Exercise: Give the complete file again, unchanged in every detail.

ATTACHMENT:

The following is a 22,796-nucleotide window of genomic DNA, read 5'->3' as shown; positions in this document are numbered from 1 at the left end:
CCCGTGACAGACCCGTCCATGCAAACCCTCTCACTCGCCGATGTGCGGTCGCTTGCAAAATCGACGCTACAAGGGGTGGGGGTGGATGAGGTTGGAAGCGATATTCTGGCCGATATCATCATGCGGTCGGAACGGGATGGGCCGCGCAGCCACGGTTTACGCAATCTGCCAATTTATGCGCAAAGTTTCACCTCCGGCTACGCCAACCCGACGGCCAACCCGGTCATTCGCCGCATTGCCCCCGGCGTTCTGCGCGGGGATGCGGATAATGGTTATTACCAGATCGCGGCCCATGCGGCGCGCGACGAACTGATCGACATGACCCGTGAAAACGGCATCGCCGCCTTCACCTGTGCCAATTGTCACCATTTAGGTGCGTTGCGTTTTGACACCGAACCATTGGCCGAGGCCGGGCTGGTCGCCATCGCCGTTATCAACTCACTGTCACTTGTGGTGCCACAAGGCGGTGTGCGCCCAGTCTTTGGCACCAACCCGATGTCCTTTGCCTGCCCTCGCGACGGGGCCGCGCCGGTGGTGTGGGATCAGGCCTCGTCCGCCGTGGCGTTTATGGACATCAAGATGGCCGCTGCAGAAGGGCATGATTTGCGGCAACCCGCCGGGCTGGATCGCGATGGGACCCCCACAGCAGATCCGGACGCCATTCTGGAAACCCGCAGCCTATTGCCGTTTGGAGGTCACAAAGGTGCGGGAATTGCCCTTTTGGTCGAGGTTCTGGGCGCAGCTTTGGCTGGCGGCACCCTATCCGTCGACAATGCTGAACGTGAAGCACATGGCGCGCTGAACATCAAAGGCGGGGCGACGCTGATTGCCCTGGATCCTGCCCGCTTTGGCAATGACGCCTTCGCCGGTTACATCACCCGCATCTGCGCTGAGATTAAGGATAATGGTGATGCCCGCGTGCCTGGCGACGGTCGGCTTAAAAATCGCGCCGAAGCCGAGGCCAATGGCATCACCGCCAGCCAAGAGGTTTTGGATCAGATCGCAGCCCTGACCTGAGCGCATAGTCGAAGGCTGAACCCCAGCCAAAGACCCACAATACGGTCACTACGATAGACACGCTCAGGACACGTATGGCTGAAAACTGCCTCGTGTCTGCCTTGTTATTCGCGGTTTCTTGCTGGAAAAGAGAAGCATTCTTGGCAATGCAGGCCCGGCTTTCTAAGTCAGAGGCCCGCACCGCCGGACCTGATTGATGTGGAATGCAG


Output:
The following is a 22,796-nucleotide window of genomic DNA, read 5'->3' as shown; positions in this document are numbered from 1 at the left end:
CCCGTGACAGACCCGTCCATGCAAACCCTCTCACTCGCCGATGTGCGGTCGCTTGCAAAATCGACGCTACAAGGGGTGGGGGTGGATGAGGTTGGAAGCGATATTCTGGCCGATATCATCATGCGGTCGGAACGGGATGGGCCGCGCAGCCACGGTTTACGCAATCTGCCAATTTATGCGCAAAGTTTCACCTCCGGCTACGCCAACCCGACGGCCAACCCGGTCATTCGCCGCATTGCCCCCGGCGTTCTGCGCGGGGATGCGGATAATGGTTATTACCAGATCGCGGCCCATGCGGCGCGCGACGAACTGATCGACATGACCCGTGAAAACGGCATCGCCGCCTTCACCTGTGCCAATTGTCACCATTTAGGTGCGTTGCGTTTTGACACCGAACCATTGGCCGAGGCCGGGCTGGTCGCCATCGCCGTTATCAACTCACTGTCACTTGTGGTGCCACAAGGCGGTGTGCGCCCAGTCTTTGGCACCAACCCGATGTCCTTTGCCTGCCCTCGCGACGGGGCCGCGCCGGTGGTGTGGGATCAGGCCTCGTCCGCCGTGGCGTTTATGGACATCAAGATGGCCGCTGCAGAAGGGCATGATTTGCGGCAACCCGCCGGGCTGGATCGCGATGGGACCCCCACAGCAGATCCGGACGCCATTCTGGAAACCCGCAGCCTATTGCCGTTTGGAGGTCACAAAGGTGCGGGAATTGCCCTTTTGGTCGAGGTTCTGGGCGCAGCTTTGGCTGGCGGCACCCTATCCGTCGACAATGCTGAACGTGAAGCACATGGCGCGCTGAACATCAAAGGCGGGGCGACGCTGATTGCCCTGGATCCTGCCCGCTTTGGCAATGACGCCTTCGCCGGTTACATCACCCGCATCTGCGCTGAGATTAAGGATAATGGTGATGCCCGCGTGCCTGGCGACGGTCGGCTTAAAAATCGCGCCGAAGCCGAGGCCAATGGCATCACCGCCAGCCAAGAGGTTTTGGATCAGATCGCAGCCCTGACCTGAGCGCATAGTCGAAGGCTGAACCCCAGCCAAAGACCCACAATACGGTCACTACGATAGACACGCTCAGGACACGTATGGCTGAAAACTGCCTCGTGTCTGCCTTGTTATTCGCGGTTTCTTGCTGGAAAAGAGAAGCATTCTTGGCAATGCAGGCCCGGCTTTCTAAGTCAGAGGCCCGCACCGCCGGACCTGATTGATGTGGAATGCAG